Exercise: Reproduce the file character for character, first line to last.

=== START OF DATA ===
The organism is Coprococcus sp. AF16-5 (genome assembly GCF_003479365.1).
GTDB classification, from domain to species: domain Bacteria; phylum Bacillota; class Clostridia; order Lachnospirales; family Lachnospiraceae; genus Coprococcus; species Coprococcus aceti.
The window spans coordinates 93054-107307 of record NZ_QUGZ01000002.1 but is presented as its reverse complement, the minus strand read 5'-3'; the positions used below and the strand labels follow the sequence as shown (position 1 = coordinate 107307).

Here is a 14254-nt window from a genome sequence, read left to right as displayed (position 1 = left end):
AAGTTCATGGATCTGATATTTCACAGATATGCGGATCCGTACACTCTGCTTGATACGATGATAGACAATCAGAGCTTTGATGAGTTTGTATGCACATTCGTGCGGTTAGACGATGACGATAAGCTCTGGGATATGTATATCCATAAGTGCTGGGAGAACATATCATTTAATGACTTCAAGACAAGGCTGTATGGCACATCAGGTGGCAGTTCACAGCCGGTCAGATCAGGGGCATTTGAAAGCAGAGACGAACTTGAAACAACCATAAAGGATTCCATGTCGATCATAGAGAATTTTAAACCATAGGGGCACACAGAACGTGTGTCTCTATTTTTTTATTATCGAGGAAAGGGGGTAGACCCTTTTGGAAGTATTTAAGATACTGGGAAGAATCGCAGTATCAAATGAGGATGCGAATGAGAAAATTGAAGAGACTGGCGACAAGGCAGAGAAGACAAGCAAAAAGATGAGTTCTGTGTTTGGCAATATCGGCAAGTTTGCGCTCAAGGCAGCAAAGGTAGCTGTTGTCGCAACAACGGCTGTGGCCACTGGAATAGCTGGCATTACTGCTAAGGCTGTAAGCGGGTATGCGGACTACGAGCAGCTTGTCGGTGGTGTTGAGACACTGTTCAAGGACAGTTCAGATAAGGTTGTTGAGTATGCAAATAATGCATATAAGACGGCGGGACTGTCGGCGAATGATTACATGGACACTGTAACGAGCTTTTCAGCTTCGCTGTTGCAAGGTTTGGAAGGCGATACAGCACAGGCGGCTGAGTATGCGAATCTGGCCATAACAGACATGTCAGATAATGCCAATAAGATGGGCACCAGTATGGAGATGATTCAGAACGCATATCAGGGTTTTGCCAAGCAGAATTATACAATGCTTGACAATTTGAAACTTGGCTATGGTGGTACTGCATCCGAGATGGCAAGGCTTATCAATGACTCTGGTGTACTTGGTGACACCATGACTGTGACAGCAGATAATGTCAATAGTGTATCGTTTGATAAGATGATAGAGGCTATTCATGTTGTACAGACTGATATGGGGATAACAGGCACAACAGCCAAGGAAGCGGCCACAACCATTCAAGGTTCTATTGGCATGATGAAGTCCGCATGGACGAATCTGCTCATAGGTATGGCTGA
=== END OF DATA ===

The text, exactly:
The organism is Coprococcus sp. AF16-5 (genome assembly GCF_003479365.1).
GTDB classification, from domain to species: domain Bacteria; phylum Bacillota; class Clostridia; order Lachnospirales; family Lachnospiraceae; genus Coprococcus; species Coprococcus aceti.
The window spans coordinates 93054-107307 of record NZ_QUGZ01000002.1 but is presented as its reverse complement, the minus strand read 5'-3'; the positions used below and the strand labels follow the sequence as shown (position 1 = coordinate 107307).

Here is a 14254-nt window from a genome sequence, read left to right as displayed (position 1 = left end):
AAGTTCATGGATCTGATATTTCACAGATATGCGGATCCGTACACTCTGCTTGATACGATGATAGACAATCAGAGCTTTGATGAGTTTGTATGCACATTCGTGCGGTTAGACGATGACGATAAGCTCTGGGATATGTATATCCATAAGTGCTGGGAGAACATATCATTTAATGACTTCAAGACAAGGCTGTATGGCACATCAGGTGGCAGTTCACAGCCGGTCAGATCAGGGGCATTTGAAAGCAGAGACGAACTTGAAACAACCATAAAGGATTCCATGTCGATCATAGAGAATTTTAAACCATAGGGGCACACAGAACGTGTGTCTCTATTTTTTTATTATCGAGGAAAGGGGGTAGACCCTTTTGGAAGTATTTAAGATACTGGGAAGAATCGCAGTATCAAATGAGGATGCGAATGAGAAAATTGAAGAGACTGGCGACAAGGCAGAGAAGACAAGCAAAAAGATGAGTTCTGTGTTTGGCAATATCGGCAAGTTTGCGCTCAAGGCAGCAAAGGTAGCTGTTGTCGCAACAACGGCTGTGGCCACTGGAATAGCTGGCATTACTGCTAAGGCTGTAAGCGGGTATGCGGACTACGAGCAGCTTGTCGGTGGTGTTGAGACACTGTTCAAGGACAGTTCAGATAAGGTTGTTGAGTATGCAAATAATGCATATAAGACGGCGGGACTGTCGGCGAATGATTACATGGACACTGTAACGAGCTTTTCAGCTTCGCTGTTGCAAGGTTTGGAAGGCGATACAGCACAGGCGGCTGAGTATGCGAATCTGGCCATAACAGACATGTCAGATAATGCCAATAAGATGGGCACCAGTATGGAGATGATTCAGAACGCATATCAGGGTTTTGCCAAGCAGAATTATACAATGCTTGACAATTTGAAACTTGGCTATGGTGGTACTGCATCCGAGATGGCAAGGCTTATCAATGACTCTGGTGTACTTGGTGACACCATGACTGTGACAGCAGATAATGTCAATAGTGTATCGTTTGATAAGATGATAGAGGCTATTCATGTTGTACAGACTGATATGGGGATAACAGGCACAACAGCCAAGGAAGCGGCCACAACCATTCAAGGTTCTATTGGCATGATGAAGTCCGCATGGACGAATCTGCTCATAGGTATGGCTGA